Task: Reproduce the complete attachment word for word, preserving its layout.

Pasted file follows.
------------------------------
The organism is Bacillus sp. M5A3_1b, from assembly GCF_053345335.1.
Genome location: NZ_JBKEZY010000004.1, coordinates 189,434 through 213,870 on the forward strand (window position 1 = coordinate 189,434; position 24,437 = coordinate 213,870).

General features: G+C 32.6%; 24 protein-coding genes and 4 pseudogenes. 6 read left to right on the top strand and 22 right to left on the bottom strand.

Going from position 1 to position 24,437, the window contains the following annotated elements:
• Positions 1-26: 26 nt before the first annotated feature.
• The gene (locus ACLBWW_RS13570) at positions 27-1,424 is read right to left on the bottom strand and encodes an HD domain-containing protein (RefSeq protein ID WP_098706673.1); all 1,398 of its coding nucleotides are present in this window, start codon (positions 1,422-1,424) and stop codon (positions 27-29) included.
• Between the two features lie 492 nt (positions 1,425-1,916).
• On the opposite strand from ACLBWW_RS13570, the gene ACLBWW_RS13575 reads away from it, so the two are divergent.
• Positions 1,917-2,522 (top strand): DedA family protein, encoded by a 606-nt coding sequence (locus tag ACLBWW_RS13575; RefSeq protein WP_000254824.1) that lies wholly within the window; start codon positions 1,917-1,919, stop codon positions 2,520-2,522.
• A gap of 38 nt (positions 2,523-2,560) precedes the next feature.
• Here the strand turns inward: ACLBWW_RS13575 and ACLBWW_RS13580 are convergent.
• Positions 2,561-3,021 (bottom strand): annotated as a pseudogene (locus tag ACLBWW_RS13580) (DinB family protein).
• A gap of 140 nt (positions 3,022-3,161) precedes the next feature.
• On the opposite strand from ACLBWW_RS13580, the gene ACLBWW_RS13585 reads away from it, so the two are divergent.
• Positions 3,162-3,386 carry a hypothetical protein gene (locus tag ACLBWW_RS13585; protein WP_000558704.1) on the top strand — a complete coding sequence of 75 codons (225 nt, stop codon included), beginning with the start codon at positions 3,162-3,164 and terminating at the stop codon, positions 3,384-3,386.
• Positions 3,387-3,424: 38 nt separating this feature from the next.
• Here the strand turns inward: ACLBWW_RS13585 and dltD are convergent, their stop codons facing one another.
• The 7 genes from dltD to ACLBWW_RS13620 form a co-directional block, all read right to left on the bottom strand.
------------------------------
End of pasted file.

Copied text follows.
The organism is Bacillus sp. M5A3_1b, from assembly GCF_053345335.1.
Genome location: NZ_JBKEZY010000004.1, coordinates 189,434 through 213,870 on the forward strand (window position 1 = coordinate 189,434; position 24,437 = coordinate 213,870).

General features: G+C 32.6%; 24 protein-coding genes and 4 pseudogenes. 6 read left to right on the top strand and 22 right to left on the bottom strand.

Going from position 1 to position 24,437, the window contains the following annotated elements:
• Positions 1-26: 26 nt before the first annotated feature.
• The gene (locus ACLBWW_RS13570) at positions 27-1,424 is read right to left on the bottom strand and encodes an HD domain-containing protein (RefSeq protein ID WP_098706673.1); all 1,398 of its coding nucleotides are present in this window, start codon (positions 1,422-1,424) and stop codon (positions 27-29) included.
• Between the two features lie 492 nt (positions 1,425-1,916).
• On the opposite strand from ACLBWW_RS13570, the gene ACLBWW_RS13575 reads away from it, so the two are divergent.
• Positions 1,917-2,522 (top strand): DedA family protein, encoded by a 606-nt coding sequence (locus tag ACLBWW_RS13575; RefSeq protein WP_000254824.1) that lies wholly within the window; start codon positions 1,917-1,919, stop codon positions 2,520-2,522.
• A gap of 38 nt (positions 2,523-2,560) precedes the next feature.
• Here the strand turns inward: ACLBWW_RS13575 and ACLBWW_RS13580 are convergent.
• Positions 2,561-3,021 (bottom strand): annotated as a pseudogene (locus tag ACLBWW_RS13580) (DinB family protein).
• A gap of 140 nt (positions 3,022-3,161) precedes the next feature.
• On the opposite strand from ACLBWW_RS13580, the gene ACLBWW_RS13585 reads away from it, so the two are divergent.
• Positions 3,162-3,386 carry a hypothetical protein gene (locus tag ACLBWW_RS13585; protein WP_000558704.1) on the top strand — a complete coding sequence of 75 codons (225 nt, stop codon included), beginning with the start codon at positions 3,162-3,164 and terminating at the stop codon, positions 3,384-3,386.
• Positions 3,387-3,424: 38 nt separating this feature from the next.
• Here the strand turns inward: ACLBWW_RS13585 and dltD are convergent, their stop codons facing one another.
• The 7 genes from dltD to ACLBWW_RS13620 form a co-directional block, all read right to left on the bottom strand.